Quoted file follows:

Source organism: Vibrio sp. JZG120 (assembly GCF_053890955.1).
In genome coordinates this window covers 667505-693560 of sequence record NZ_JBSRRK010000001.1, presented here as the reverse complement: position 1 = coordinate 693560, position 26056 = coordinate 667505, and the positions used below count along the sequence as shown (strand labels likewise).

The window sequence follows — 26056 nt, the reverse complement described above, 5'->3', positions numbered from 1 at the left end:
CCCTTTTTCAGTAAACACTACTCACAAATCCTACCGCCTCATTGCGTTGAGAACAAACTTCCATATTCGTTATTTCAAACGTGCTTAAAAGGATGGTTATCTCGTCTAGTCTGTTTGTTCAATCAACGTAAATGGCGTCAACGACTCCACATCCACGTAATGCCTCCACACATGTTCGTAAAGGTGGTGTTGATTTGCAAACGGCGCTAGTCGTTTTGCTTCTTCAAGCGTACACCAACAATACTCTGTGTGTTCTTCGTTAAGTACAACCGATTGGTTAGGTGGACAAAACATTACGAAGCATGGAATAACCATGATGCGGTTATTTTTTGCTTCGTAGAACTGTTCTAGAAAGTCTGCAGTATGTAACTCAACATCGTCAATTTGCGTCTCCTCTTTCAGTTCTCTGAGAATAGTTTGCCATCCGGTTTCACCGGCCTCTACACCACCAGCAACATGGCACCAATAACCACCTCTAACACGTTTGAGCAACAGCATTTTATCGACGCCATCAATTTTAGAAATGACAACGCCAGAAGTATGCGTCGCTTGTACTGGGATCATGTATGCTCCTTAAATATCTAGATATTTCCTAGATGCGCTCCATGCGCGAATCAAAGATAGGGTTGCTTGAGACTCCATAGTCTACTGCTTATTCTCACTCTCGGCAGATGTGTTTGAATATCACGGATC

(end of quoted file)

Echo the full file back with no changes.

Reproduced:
Source organism: Vibrio sp. JZG120 (assembly GCF_053890955.1).
In genome coordinates this window covers 667505-693560 of sequence record NZ_JBSRRK010000001.1, presented here as the reverse complement: position 1 = coordinate 693560, position 26056 = coordinate 667505, and the positions used below count along the sequence as shown (strand labels likewise).

The window sequence follows — 26056 nt, the reverse complement described above, 5'->3', positions numbered from 1 at the left end:
CCCTTTTTCAGTAAACACTACTCACAAATCCTACCGCCTCATTGCGTTGAGAACAAACTTCCATATTCGTTATTTCAAACGTGCTTAAAAGGATGGTTATCTCGTCTAGTCTGTTTGTTCAATCAACGTAAATGGCGTCAACGACTCCACATCCACGTAATGCCTCCACACATGTTCGTAAAGGTGGTGTTGATTTGCAAACGGCGCTAGTCGTTTTGCTTCTTCAAGCGTACACCAACAATACTCTGTGTGTTCTTCGTTAAGTACAACCGATTGGTTAGGTGGACAAAACATTACGAAGCATGGAATAACCATGATGCGGTTATTTTTTGCTTCGTAGAACTGTTCTAGAAAGTCTGCAGTATGTAACTCAACATCGTCAATTTGCGTCTCCTCTTTCAGTTCTCTGAGAATAGTTTGCCATCCGGTTTCACCGGCCTCTACACCACCAGCAACATGGCACCAATAACCACCTCTAACACGTTTGAGCAACAGCATTTTATCGACGCCATCAATTTTAGAAATGACAACGCCAGAAGTATGCGTCGCTTGTACTGGGATCATGTATGCTCCTTAAATATCTAGATATTTCCTAGATGCGCTCCATGCGCGAATCAAAGATAGGGTTGCTTGAGACTCCATAGTCTACTGCTTATTCTCACTCTCGGCAGATGTGTTTGAATATCACGGATC